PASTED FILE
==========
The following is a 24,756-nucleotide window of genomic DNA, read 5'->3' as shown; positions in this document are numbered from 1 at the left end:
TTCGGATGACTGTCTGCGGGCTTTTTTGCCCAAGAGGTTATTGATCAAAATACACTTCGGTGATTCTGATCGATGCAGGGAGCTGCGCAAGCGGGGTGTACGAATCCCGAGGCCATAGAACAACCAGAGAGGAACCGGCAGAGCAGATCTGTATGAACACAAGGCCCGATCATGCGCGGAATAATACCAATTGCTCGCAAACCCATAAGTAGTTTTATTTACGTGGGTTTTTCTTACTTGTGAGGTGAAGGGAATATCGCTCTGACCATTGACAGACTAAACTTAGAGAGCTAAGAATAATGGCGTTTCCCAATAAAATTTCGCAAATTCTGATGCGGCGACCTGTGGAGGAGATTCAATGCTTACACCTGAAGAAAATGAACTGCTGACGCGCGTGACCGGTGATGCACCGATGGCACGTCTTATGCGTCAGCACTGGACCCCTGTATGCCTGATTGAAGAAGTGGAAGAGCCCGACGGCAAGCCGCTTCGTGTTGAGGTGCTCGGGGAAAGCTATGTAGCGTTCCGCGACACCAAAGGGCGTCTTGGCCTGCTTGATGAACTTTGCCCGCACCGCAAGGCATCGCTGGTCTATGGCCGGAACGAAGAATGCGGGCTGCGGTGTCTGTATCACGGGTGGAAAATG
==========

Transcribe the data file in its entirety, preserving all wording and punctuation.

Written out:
The following is a 24,756-nucleotide window of genomic DNA, read 5'->3' as shown; positions in this document are numbered from 1 at the left end:
TTCGGATGACTGTCTGCGGGCTTTTTTGCCCAAGAGGTTATTGATCAAAATACACTTCGGTGATTCTGATCGATGCAGGGAGCTGCGCAAGCGGGGTGTACGAATCCCGAGGCCATAGAACAACCAGAGAGGAACCGGCAGAGCAGATCTGTATGAACACAAGGCCCGATCATGCGCGGAATAATACCAATTGCTCGCAAACCCATAAGTAGTTTTATTTACGTGGGTTTTTCTTACTTGTGAGGTGAAGGGAATATCGCTCTGACCATTGACAGACTAAACTTAGAGAGCTAAGAATAATGGCGTTTCCCAATAAAATTTCGCAAATTCTGATGCGGCGACCTGTGGAGGAGATTCAATGCTTACACCTGAAGAAAATGAACTGCTGACGCGCGTGACCGGTGATGCACCGATGGCACGTCTTATGCGTCAGCACTGGACCCCTGTATGCCTGATTGAAGAAGTGGAAGAGCCCGACGGCAAGCCGCTTCGTGTTGAGGTGCTCGGGGAAAGCTATGTAGCGTTCCGCGACACCAAAGGGCGTCTTGGCCTGCTTGATGAACTTTGCCCGCACCGCAAGGCATCGCTGGTCTATGGCCGGAACGAAGAATGCGGGCTGCGGTGTCTGTATCACGGGTGGAAAATG